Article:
Many disability advocates believed that the Justice Department would force Georgia to finally comply with Olmstead. These advocates were disappointed in January 2009 when the Justice Department and Georgia reached a settlement that did not include Olmstead. Instead, the settlement required Georgia to invest significant resources into the hospitals to ensure that patients were safe and secure. Due to the limited resources of the State, this likely meant that the settlement would actually take from community supports to pay for the changes needed in the hospitals.

Rather than simply accepting the settlement, a Georgia mental health advocate named Cynthia Wainscott sent a letter to the judge asking him not to allow the settlement. Wainscott had gotten leading advocates from across the State to sign on to the letter. Since there were only two parties to the dispute in front of the judge, it was unlikely the letter would have an effect.

It did. The judge ordered briefs to be filed and ultimately decided not to allow the settlement.

A tense period of almost two years followed with Georgia, the Justice Department and disability advocates preparing for a major trial. Despite this tension, and contrary to what happens in many lawsuits, this was also a period of remarkable (if guarded) communication between advocates and state leaders.

Another transformation took place during this time. The US Justice Department, under President Barack Obama decided to make Olmstead a key priority of its Civil Rights Division. Georgia became a focal point for this transformation. This meant that the Justice Department moved away from what it had agreed to in the settlement and prepared for a trial in which it would put Olmstead at the center of what it was demanding. In mid-2010, US District Court Judge Charles Pannell made clear to the parties that they had to settle by October 2010 or there would be a trial. On the eve of trial, the parties reached a final settlement that at the time was the most far-reaching Olmstead settlement in the country.

Georgia agreed that it would enable every person with a developmental disability living at one of the Georgia Regional Hospitals to transition back into the community. It would also provide supports and housing to ensure that 9,000 people with diagnoses of severe and persistent mental illness could live in the community rather than in institutions or other inappropriate settings. The settlement was scheduled to last from October 2010 through July 2015. In the four years since the settlement was signed,

Georgia has had considerable success in carrying out the mental health part of the settlement. Click to Tweet this!

It has had more mixed results with the developmental disabilities part of the settlement.

For people with mental illness, Georgia has created a robust and wide array of services, including 1,400 housing vouchers, Assertive Community Treatment teams, crisis centers and employment. It has closed state hospitals in Rome and Thomasville and closed much of the hospital in Milledgeville.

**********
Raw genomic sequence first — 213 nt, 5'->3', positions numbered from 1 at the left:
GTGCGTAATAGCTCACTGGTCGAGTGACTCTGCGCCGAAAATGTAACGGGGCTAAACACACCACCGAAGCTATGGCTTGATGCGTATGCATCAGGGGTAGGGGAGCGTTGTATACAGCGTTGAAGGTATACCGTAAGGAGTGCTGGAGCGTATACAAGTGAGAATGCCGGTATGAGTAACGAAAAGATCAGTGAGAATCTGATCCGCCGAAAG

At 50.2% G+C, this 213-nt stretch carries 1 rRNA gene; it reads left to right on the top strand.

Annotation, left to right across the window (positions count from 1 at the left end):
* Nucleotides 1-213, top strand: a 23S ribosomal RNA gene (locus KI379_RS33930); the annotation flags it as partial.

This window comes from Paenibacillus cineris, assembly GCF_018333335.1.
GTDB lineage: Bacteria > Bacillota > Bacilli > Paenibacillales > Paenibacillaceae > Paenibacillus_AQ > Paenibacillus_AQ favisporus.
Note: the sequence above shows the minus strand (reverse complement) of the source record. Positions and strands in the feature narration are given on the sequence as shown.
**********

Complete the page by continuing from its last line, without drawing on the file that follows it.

Georgia has begun the transition of all people with developmental disabilities out of the state hospitals but it has halted the process by agreement between the Justice Department, Georgia and the Independent Reviewer due to significant problems that arose.

In her April 2014 report to the Court, the Independent Reviewer, Elizabeth Jones stated, "Additional time is required for [DBHDD] to finalize its plans for the reform of the system of supports for people with developmental disabilities including the implementations of [Medicaid] Waiver amendments; the restructuring of responsibility and authority at the regional level; the design and implementation of intensive support coordination for medically fragile individuals; the recruitment and retention of provider agencies with the requisite expertise; and the sustained development of sufficiently rigorous monitoring and oversight strategies. Each of these reform efforts is critical to the health, safety, habilitation and integration of the individuals affected by this settlement."

Georgia is supposed to finalize its plan for complying with the Developmental Disabilities Section of the settlement by the end of June 2014 and publish the plan on the Internet on July 21, 2014.

While the Justice Department Settlement has captured the attention of the State and many Olmstead advocates, it is critical to note that the settlement only impacted a subset of Georgians who have Olmstead rights. The settlement did not cover Georgians in nursing facilities or children with disabilities. Also, it did very little to diminish the enormous waiting list for Medicaid Waivers for people with developmental disabilities. In fact, Georgia added between 500 and 1,500 Medicaid Waivers per year in the four years prior to the settlement compared with approximately 250 per year during the settlement.

Thus, while little happened at first after Olmstead, progress is beginning to be made. Still, we have much further to go.

Talley Wells is the director of the Disability Integration Project at Atlanta Legal Aid Society. Wells advocates for housing and supports in the community on behalf of clients with disabilities who are confined in Georgia institutions, nursing homes or at risk of institutionalization of the Supreme Court's Olmstead Decision and ensuring compliance with the Americans with Disabilities Act (ADA).

The Olmstead Case

By Talley Wells

This year, we celebrate the 15th anniversary of the United States Supreme Court's Olmstead decision. It is the most important civil rights decision for people with disabilities in our country's history.